Can be a big star? Zion is a supernova already, one with a name no Hollywood writer or PR firm could improve upon.

"He’s world-wide Zion already," House said. "Plus, the name. Zion Williamson. Has a truly divine connotation to it.”

If there's anyone still doubting Williamson's power of persuasion, let's recall the final -- and unprompted -- comments from Duke's legendary coach Mike Krzyzewski after the Blue Devils lost to Michigan State in the East Regional Final in the 2019 NCAA Tournament.

"In regards to my team, I want to thank everyone for the coverage you've given us. It's been a remarkable year for these young men," Krzyzewski said. "I'm not sure another group will have it -- a year with all of this."

If Zion Williamson can do that for Duke, imagine how he'd jolt the Washington sports scene. If the draft lottery gods smile on the Wizards, no imagining required.



Quick Links

Wizards players react to teammates contracting coronavirus

Wizards players react to teammates contracting coronavirus

Though the percentages may be lower for young, well-conditioned athletes, coronavirus remains a real threat to NBA players and the Washington Wizards were served a reminder of that this week with the reported positive tests for Thomas Bryant and Gary Payton II.

Forward Troy Brown Jr., who is close with Bryant, said he has talked to his friend and teammate since he came down with Covid-19. He believes Bryant will be able to join the team in Orlando before too long.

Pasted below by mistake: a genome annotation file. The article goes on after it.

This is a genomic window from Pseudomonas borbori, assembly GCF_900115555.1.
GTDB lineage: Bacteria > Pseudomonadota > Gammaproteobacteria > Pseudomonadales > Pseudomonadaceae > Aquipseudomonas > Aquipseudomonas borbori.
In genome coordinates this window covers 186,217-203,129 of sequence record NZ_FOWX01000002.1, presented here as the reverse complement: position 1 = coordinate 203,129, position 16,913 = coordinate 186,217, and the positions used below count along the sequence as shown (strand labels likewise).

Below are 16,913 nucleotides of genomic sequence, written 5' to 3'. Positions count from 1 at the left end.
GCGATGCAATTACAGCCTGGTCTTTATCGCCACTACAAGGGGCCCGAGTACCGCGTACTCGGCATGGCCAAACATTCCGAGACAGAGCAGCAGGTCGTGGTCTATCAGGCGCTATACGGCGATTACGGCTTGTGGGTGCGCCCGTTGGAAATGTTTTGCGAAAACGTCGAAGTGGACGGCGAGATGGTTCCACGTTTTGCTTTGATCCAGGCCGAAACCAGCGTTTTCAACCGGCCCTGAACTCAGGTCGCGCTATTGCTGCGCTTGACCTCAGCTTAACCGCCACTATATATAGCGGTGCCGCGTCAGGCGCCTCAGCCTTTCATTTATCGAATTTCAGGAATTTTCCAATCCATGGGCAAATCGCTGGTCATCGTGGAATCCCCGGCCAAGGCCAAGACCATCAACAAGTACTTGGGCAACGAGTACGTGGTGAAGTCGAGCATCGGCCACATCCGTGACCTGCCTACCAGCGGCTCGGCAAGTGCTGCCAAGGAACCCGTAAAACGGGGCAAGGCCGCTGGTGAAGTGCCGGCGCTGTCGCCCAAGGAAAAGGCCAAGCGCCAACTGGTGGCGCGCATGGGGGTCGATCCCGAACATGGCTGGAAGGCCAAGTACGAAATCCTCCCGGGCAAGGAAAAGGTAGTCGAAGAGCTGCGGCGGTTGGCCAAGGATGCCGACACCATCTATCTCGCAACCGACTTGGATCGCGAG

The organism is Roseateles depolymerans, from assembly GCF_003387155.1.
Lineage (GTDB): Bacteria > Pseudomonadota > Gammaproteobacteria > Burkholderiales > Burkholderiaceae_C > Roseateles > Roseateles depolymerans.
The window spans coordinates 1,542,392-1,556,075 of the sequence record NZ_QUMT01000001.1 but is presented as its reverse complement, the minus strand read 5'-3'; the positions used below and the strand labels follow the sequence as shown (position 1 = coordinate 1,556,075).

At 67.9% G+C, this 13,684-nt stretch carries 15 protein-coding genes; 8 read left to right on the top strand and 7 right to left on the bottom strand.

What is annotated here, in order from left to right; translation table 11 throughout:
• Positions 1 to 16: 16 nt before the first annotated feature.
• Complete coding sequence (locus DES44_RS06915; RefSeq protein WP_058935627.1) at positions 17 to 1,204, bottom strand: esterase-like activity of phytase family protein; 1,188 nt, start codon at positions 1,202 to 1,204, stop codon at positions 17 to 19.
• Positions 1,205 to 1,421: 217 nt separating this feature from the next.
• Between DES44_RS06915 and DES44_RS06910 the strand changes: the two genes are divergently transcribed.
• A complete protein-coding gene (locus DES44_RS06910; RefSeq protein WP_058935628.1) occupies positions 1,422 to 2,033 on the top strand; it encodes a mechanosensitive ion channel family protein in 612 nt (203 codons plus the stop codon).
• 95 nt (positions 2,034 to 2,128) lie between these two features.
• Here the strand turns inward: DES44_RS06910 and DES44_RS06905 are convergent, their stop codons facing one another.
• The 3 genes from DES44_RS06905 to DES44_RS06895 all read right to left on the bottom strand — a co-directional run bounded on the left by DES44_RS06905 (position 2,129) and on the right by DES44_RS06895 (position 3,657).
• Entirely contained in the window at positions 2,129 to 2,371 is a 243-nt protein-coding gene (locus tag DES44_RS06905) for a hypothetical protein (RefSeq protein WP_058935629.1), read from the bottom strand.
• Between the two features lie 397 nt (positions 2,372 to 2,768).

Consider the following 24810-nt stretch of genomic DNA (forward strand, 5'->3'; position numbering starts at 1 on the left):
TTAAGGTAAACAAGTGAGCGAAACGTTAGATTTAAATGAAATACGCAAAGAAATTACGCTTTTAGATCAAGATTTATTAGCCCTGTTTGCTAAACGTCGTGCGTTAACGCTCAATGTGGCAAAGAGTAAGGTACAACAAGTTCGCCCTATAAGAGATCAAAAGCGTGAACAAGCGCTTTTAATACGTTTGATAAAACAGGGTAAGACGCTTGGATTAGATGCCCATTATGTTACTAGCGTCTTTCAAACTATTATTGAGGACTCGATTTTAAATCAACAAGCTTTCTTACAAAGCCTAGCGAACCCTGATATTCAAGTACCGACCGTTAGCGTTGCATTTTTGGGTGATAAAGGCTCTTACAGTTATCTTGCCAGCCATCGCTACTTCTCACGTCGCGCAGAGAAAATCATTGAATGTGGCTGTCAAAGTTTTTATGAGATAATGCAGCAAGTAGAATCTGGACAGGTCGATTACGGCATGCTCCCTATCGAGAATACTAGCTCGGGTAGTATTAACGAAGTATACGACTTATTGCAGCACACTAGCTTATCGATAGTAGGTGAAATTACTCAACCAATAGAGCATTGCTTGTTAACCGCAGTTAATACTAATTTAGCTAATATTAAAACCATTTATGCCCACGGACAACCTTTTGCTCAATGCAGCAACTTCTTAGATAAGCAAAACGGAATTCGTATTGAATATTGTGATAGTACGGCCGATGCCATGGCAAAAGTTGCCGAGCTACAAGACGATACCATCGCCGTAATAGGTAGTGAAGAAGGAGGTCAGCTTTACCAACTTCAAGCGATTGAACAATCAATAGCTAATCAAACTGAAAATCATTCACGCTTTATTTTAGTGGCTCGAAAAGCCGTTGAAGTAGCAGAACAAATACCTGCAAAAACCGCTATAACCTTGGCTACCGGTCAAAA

"I talked to him a little bit. It's just more so day by day," Brown said. "I don't think it was anything other than just him doing normal stuff [when he contracted it]."

Guard Jerome Robinson is with the Wizards at Disney World, taking their team flight down on July 7. But he says the decision to play was not a simple one.


Robinson felt uneasy about the risk of being around people and playing basketball during the worldwide pandemic.

"There was some thought [of not going]. For the most part, for me my concerns were just the safety of it all. It's a deadly virus and we don't have a vaccine," he explained.

"It was kind of scary being around my family and things like that. I don't want to get put in a circumstance where we all get it our I get it or things of that nature, [especially] any elder. The biggest thing is how can we be safe during this whole thing."

Robinson is 23 years old and an NBA player in tip-top shape. But he has read enough of the news to realize, though the odds are lower, the possibility remains for someone of his age and health to be affected by the virus.

"Even us, being young people, you don't want to be that one because it can happen. It's a deadly virus and it's something that we have to take seriously," he said.